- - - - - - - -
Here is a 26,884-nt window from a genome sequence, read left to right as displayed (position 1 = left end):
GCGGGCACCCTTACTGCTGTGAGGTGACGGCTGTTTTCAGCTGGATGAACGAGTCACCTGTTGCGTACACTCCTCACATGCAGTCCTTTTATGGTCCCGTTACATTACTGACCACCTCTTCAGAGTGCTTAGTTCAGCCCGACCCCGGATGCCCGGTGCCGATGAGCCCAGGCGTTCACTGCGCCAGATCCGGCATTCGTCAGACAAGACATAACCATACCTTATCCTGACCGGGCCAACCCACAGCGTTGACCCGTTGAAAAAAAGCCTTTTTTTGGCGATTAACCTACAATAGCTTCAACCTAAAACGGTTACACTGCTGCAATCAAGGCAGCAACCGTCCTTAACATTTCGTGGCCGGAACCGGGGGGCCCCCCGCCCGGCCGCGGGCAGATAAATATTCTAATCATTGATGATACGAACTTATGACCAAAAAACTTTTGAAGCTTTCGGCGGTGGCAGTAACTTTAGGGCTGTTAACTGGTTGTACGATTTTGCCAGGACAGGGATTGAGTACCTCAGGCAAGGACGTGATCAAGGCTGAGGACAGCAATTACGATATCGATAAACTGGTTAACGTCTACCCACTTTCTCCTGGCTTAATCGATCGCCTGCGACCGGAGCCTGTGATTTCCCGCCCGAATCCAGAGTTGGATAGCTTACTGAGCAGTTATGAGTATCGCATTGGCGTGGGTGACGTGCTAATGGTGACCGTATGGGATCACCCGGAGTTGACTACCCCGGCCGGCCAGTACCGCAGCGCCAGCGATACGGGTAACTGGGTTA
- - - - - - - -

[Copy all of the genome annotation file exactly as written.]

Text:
Here is a 26,884-nt window from a genome sequence, read left to right as displayed (position 1 = left end):
GCGGGCACCCTTACTGCTGTGAGGTGACGGCTGTTTTCAGCTGGATGAACGAGTCACCTGTTGCGTACACTCCTCACATGCAGTCCTTTTATGGTCCCGTTACATTACTGACCACCTCTTCAGAGTGCTTAGTTCAGCCCGACCCCGGATGCCCGGTGCCGATGAGCCCAGGCGTTCACTGCGCCAGATCCGGCATTCGTCAGACAAGACATAACCATACCTTATCCTGACCGGGCCAACCCACAGCGTTGACCCGTTGAAAAAAAGCCTTTTTTTGGCGATTAACCTACAATAGCTTCAACCTAAAACGGTTACACTGCTGCAATCAAGGCAGCAACCGTCCTTAACATTTCGTGGCCGGAACCGGGGGGCCCCCCGCCCGGCCGCGGGCAGATAAATATTCTAATCATTGATGATACGAACTTATGACCAAAAAACTTTTGAAGCTTTCGGCGGTGGCAGTAACTTTAGGGCTGTTAACTGGTTGTACGATTTTGCCAGGACAGGGATTGAGTACCTCAGGCAAGGACGTGATCAAGGCTGAGGACAGCAATTACGATATCGATAAACTGGTTAACGTCTACCCACTTTCTCCTGGCTTAATCGATCGCCTGCGACCGGAGCCTGTGATTTCCCGCCCGAATCCAGAGTTGGATAGCTTACTGAGCAGTTATGAGTATCGCATTGGCGTGGGTGACGTGCTAATGGTGACCGTATGGGATCACCCGGAGTTGACTACCCCGGCCGGCCAGTACCGCAGCGCCAGCGATACGGGTAACTGGGTTA